Absolutely – I wouldn’t want to be surrounded by them right on my doorstep.

    Premier Icon muddy_bum
    Free Member

    No

    Premier Icon rents
    Free Member

    If it came to having a wind farm near my house or a nuclear plant, i would go for the wind farm any day.
    Nuclear is just a quick fix IMO. They cost a fortune to build and run. Dont last that long and take about 150years to decommission at a cost to the tax payer.
    Nuclear is a big NO.
    Hydro is another option?
    I was up at fort william the other week and they have hydro electricity running the aluminium works. According to a local guy, the hydro power plant is only running at 1/3 capacity and the national grid dont want the other 2/3rds as it will effect there profit margin as its cheap energy.

    Premier Icon Gary_M
    Free Member

    I love wind turbines and I’m totally fascinated by their big sweeping arms. We stayed up at Carron Valley a couple of weeks ago and there were 11 wind turbines on the hill opposite the cottage we stayed in – I was compelled to trudge across the moor in a howling gale to get up close to them. I think they’re beautiful structures.

    They’re building a massive (140 turbines) wind farm on the Eaglesham Moor which is just outside Glasgow and about 8 miles from where I live. Scottish Power are also building a visitor centre, and developing cycling/walking/horse riding trails in the forest. There was very little there before, apart from few fire roads.

    But where they are places does require careful consideration – in the cairngorms, no, on a moor on the outskirts of Glasgow then yes. I would also thought off-shore would make more sense as it’s generally windier at sea and it’s generally not spoiling anyone’s view. And it’s not the only solution.

    Premier Icon mastiles_fanylion
    Free Member

    If it came to having a wind farm near my house or a nuclear plant, i would go for the wind farm any day.

    Why not? They have their benefits…

    Premier Icon druidh
    Free Member

    Gary_M – Member

    They’re building a massive (140 turbines) wind farm on the Eaglesham Moor which is just outside Glasgow and about 8 miles from where I live. Scottish Power are also building a visitor centre, and developing cycling/walking/horse riding trails in the forest. There was very little there before, apart from few fire roads.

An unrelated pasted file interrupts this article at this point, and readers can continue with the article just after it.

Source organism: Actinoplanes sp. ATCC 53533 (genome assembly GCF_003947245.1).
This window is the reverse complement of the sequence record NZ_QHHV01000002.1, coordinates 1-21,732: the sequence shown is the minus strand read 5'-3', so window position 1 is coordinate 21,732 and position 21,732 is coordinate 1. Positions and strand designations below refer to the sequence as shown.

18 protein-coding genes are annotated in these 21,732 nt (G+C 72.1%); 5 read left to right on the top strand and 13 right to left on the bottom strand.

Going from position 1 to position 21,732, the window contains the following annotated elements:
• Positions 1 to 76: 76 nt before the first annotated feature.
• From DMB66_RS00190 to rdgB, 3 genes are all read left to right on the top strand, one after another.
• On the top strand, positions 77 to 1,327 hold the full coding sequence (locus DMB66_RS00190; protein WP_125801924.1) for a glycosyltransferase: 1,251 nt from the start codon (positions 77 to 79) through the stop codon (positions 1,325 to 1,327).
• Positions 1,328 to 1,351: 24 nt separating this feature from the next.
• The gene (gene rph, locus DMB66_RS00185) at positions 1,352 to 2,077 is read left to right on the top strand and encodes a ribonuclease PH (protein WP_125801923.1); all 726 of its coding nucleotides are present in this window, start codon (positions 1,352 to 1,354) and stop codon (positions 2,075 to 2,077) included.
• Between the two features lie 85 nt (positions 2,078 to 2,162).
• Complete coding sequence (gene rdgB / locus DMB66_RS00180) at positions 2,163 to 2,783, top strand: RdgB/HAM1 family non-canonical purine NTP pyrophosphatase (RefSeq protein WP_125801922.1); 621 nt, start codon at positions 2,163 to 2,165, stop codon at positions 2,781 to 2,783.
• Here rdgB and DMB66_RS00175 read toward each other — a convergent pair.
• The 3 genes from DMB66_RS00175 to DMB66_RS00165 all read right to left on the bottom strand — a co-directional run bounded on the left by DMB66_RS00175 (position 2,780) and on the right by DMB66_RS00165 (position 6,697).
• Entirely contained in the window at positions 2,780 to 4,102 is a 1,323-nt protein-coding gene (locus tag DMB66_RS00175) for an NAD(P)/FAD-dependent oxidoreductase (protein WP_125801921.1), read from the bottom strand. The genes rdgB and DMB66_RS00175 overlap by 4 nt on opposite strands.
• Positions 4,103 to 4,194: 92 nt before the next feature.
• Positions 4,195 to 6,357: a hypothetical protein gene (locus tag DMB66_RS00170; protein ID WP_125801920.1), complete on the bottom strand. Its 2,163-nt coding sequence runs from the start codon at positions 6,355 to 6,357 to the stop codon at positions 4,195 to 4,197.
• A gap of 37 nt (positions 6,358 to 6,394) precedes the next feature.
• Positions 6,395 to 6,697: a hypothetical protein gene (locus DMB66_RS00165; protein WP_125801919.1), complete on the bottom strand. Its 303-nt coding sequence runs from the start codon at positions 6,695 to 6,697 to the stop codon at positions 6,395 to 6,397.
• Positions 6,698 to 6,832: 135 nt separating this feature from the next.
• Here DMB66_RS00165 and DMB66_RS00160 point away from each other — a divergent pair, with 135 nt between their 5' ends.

I’ve wondered why there isn’t more joint development of this sort. After all, if they’re gonna have to build access roads up to the top of a hill, the least they could do is put in a little singletrack back down again…..

    Premier Icon porterclough
    Free Member

    Another solution to this would be to persuade everyone to stop using quite so much electricity. Turn appliances off overnight. Force businesses to turn their lights off when nobody is there. (Where I work for instance there are approximately 1000 people. The vast majority leave their PCs on overnight as it takes so long to start them up next day.)

    One problem with that is the word “force” – what does this mean exactly?

    Another is, there might well be good reasons why for example PCs are left on overnight in offices, virus scans and network backups for example. High electricity prices might convince IT managers to think of ways around this, and low power laptops replacing desktops will help. But where I work many machines are doing proper work all night, not just the servers but people’s desktop machines are used overnight to build and test our software. Lights being on in offices might just mean people are working late, and if they are all on late at night the cleaners are in.

    But the big problem is that, if everyone just does a little, the net result is… little. Talk of turning off mobile phone chargers etc. is hugely to miss the point – if I walk or cycle to work just one day a year it saves the same amount of energy as leaving all my ipods, phones, wifi, computer etc. turned on for how long exactly? (answer – probably longer than you think).

    Premier Icon Gary_M
    Free Member

    Talking of leaving the lights on, what really, really bugs me is this new ‘need’ to light up the exterior of every **** buildings in Glasgow city centre. Do we really need to light up 1970’s architectural gems for all the world to see.

    Premier Icon Terrydactyl
    Full Member

    Right, here is the plan:-

    Build a f***** great big fusion reactor somewhere in UK. Reverse power all the wind turbines as motors. Wind up the fans to full power pointed east and either sail the UK to somewhere nice or just Pi** off a load of Europeoples with 150mph wind…….